Grade A Certified

DMX: "GIVING NEW BITE TO AN OLD DOG"

Posted by J. Tinsley on June 4, 2009

Forgotten by many a rap fan, there was once a time when Jay-Z didn’t hold the coveted, yet imaginary crown of “King of New York” by unanimous decision.  The year was 1998 and the album was It’s Dark and Hell Is Hot. Not only did it display a sharp contrast of the commercial, shiny-suit Bad Boy era, it signified a return to gritty New York hip-hop equipped with rugged lyrics and instrumentals to match. Earl Simmons, better known as DMX, was the culprit and what would happen next would bolster the Yonkers MC’s name to the top of the hip-hop charts.

While his first album was undoubtedly my favorite, he’d go on to release Flesh of My Flesh, Blood of My Blood and And Then There Was X, both wildly successful albums.  However, even with his first five LP’s reaching #1, the promise that X showed so early in his career began to fade as drugs and other personal issues would encompass his life.  That was always the one factor that separated him from his Brooklyn counterpart, longevity. Jay mastered it, while X fell victim to it.

Skipping ahead to the present day, Earl is finally a free man (again). Even though I’m not sure if he’ll ever go through on releasing the two albums on the same day promise, I have, however, thought of a list of requirements which could make his comeback album a successful one.

First things first, it is important to note that the days of X going platinum are a thing of the past. No disrespect towards Earl, but unless your name is T.I., Wayne, Jay, Eminem, Kanye, Jeezy and by the looks of it, Drake, don’t expect to see seven figures on your album sales return sheet anytime soon. Keeping it strictly music, here’s what My Name Is Earl (imaginary album title) needs to be a successful album, musically.

1. Let Dame Grease do the majority of the album

  • Some artists just sound better with certain producer, i.e. Nas and Premo and T.I. and Toomp. Such was the case with X and Grease. Since the man, who was affiliated with pit bulls long before a certain NFL star, fell off the map, Grease has gone on to re-energize himself in the music industry with production on DJ Drama’s first album single, “Feds Takin’s Pictures”, and Freeway and Jay-Z’s “Big Spender”. Hooking back up with Earl could mean wonders for the sound of his (X’s) music and maybe, just maybe, sparks of yesteryear would expose themselves. Remember, Grease did “Get At Me Dog” and the CLASSIC posse’ cut, “Niggaz Done Started Something”.
  • By the way, Swizz has to do at least two tracks on the album. It’s only right.

2. Live in Yonkers for awhile

  • You’re probably wondering why was this was mentioned. X has been away from Y.O. for so long that his music packed up and went to Arizona with him. No disrespect to Willy Northpole or any rapper from ‘Zona, but we, the fans, want the X that roamed around the dark, damp and rough New York streets with more stories than a daycare at nap time. Who knows would going back home for a period of time could do for his psyche. Maybe nothing, but at this point in his career, why not try?

3. Stick with features suitable to X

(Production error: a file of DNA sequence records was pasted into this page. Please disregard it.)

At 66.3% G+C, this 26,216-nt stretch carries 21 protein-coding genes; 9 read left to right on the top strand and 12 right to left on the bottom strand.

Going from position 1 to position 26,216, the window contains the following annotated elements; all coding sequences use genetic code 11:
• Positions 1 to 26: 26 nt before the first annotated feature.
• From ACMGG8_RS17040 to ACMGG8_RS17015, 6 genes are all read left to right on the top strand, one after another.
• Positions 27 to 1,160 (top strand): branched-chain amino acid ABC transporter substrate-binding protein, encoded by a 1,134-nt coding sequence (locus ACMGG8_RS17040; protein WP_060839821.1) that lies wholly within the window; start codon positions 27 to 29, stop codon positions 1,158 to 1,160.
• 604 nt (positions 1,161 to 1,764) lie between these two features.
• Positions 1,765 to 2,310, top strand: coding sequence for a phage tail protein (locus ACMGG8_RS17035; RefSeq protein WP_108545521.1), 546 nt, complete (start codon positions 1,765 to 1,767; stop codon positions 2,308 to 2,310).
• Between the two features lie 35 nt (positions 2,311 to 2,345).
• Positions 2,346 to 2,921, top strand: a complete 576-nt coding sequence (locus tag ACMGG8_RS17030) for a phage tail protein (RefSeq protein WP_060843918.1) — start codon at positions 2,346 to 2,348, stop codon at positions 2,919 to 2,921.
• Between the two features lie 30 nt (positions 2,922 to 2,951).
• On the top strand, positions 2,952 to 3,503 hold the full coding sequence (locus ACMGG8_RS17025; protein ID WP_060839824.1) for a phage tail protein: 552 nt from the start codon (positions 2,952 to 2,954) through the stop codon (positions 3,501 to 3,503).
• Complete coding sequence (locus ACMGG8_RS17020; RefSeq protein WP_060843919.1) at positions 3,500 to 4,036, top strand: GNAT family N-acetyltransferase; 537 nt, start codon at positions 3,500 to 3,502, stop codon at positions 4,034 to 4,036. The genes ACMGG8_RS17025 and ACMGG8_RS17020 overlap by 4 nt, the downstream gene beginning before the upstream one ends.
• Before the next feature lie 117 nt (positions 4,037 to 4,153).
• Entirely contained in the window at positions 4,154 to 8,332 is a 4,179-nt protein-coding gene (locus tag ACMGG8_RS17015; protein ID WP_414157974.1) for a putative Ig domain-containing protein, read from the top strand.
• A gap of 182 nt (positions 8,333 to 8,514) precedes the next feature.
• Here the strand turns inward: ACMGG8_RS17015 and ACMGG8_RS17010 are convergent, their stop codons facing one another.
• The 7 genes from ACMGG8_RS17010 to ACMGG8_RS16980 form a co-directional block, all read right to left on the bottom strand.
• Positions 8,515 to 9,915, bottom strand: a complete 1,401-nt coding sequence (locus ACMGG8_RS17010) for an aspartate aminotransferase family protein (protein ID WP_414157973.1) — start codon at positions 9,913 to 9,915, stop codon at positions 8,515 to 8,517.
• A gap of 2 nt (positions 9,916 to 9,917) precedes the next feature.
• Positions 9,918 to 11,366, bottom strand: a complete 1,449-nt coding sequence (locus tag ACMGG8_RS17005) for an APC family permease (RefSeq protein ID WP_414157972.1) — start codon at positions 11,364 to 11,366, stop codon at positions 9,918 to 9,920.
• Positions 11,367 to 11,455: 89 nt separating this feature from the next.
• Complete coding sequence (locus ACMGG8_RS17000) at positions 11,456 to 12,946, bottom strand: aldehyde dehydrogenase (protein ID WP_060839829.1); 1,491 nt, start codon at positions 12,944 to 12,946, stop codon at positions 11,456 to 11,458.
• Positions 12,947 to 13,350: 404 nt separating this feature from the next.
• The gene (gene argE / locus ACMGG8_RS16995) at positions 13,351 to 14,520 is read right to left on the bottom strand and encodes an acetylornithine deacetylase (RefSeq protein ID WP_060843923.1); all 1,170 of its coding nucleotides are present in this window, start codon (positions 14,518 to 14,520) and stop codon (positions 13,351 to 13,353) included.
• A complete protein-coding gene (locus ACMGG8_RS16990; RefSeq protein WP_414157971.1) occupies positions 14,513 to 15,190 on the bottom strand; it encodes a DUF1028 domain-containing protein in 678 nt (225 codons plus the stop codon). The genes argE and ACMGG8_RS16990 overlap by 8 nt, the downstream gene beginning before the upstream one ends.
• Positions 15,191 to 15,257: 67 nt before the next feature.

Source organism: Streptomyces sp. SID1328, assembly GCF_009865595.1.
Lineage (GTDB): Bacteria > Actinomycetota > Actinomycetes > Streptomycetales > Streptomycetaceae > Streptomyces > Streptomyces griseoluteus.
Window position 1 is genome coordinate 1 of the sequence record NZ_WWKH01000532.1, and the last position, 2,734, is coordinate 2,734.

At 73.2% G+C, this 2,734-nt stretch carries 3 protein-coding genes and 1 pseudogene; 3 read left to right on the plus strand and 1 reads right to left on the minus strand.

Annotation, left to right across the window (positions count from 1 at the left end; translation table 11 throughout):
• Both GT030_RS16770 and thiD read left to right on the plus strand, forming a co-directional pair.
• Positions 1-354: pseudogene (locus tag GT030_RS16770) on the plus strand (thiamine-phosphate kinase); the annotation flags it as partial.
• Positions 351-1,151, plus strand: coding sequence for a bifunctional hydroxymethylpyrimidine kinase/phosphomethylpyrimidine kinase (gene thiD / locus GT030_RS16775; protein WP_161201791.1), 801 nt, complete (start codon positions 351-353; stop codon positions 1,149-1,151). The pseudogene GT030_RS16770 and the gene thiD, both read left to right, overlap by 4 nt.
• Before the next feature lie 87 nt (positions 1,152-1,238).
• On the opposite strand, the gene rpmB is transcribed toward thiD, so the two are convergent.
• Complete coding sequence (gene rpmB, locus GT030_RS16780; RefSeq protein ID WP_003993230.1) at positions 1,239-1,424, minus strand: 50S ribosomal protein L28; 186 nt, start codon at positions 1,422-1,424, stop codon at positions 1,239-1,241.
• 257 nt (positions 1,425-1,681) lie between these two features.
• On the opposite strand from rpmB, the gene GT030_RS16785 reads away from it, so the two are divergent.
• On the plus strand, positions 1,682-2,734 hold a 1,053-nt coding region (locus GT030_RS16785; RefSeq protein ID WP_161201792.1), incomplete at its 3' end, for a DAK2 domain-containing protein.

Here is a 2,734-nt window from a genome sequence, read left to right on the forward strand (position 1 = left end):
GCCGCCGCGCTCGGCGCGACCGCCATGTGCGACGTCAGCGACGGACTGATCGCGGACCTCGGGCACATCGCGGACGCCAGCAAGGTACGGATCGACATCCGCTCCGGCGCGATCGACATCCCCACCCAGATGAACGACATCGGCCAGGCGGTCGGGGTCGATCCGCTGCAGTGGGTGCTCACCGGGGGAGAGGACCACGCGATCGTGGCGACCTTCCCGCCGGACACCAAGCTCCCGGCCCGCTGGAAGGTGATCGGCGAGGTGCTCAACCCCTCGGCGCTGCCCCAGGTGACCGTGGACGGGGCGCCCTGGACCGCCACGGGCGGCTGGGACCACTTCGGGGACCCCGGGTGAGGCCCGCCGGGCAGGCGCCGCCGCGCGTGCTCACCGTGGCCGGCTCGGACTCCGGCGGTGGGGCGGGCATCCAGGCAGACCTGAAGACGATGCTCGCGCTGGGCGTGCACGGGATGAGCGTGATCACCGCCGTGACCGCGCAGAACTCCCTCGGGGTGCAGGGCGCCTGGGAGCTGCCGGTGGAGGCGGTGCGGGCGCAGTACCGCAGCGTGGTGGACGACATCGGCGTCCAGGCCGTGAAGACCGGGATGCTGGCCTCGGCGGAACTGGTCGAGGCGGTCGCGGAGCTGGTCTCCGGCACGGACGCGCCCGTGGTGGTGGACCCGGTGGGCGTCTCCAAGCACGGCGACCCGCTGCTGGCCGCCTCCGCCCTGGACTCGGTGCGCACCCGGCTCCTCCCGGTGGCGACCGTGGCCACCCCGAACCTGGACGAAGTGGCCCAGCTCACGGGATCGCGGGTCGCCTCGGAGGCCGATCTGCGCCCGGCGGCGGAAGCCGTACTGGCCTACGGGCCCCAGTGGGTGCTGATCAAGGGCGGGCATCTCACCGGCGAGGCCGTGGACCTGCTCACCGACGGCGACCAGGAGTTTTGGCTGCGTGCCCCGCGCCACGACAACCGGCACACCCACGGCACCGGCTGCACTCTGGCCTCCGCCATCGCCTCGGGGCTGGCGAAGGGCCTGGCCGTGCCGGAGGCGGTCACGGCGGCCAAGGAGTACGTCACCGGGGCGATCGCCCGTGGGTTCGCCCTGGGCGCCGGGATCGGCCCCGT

• Although it’d never happen, the prospect of seeing another “Murdergram” track with him, Jay-Z and Ja Rule would be legendary to say the least. One of the main reasons why his earlier albums were so successful was due to the fact X surrounded himself with rappers that complimented his style. With the LOX still spitting at a very high caliber, nabbing them for a track(s) would be an obvious choice. Thinking outside of the box, on the other hand, wouldn’t necessarily be a band thing either. Bun B and Scarface would be two artists I wouldn’t mind seeing X trade vocals with. Hell, if a smooth first single was needed, and call this bias, but a DMX/Trey Songz cut wouldn’t sound bad at all if executed correctly. Ron Browz and OJ Da Juiceman (who has been getting features as of late), however, not so much.

4. Be the first artist to get a verse from Shyne

  • This point could have easily went with suggestion three, but was so important that it needed its own forum. The (eventual) return of Jamal Barrow to hip-hop has been one of the most anticipated events since his entrance into the federal prison system almost a decade earlier. With Po’s history very well documented and X’s not hard to find either, a collaborative track between the two could be the biggest thing to happen to New York hip-hop since the Dipset Hot 97 freestyle days.

Expecting Earl to magically morph back into the 1998 DMX would be expecting too much, too far into his career. Food for thought however, Shawn Kemp was not the same player on the Cavs as he was on the Sonics, but Robert Horry managed to be the man wherever he went because of his willingness to adapt to his surroundings.

Take note, X.

Flashback: DMX–The Way It’s Gon Be | “Had A Spark When You Started…”

Advertisements

One Response to “DMX: "GIVING NEW BITE TO AN OLD DOG"”

  1. Joe Fields said

    im callin it right now….. dmx is coming out at summerjam on sunday wit jadakiss to do the who’s real remix…. bet me any amount of money lol

Leave a Reply

Fill in your details below or click an icon to log in:

WordPress.com Logo

You are commenting using your WordPress.com account. Log Out / Change )

Twitter picture

You are commenting using your Twitter account. Log Out / Change )

Facebook photo

You are commenting using your Facebook account. Log Out / Change )

Google+ photo

You are commenting using your Google+ account. Log Out / Change )

Connecting to %s

 
%d bloggers like this: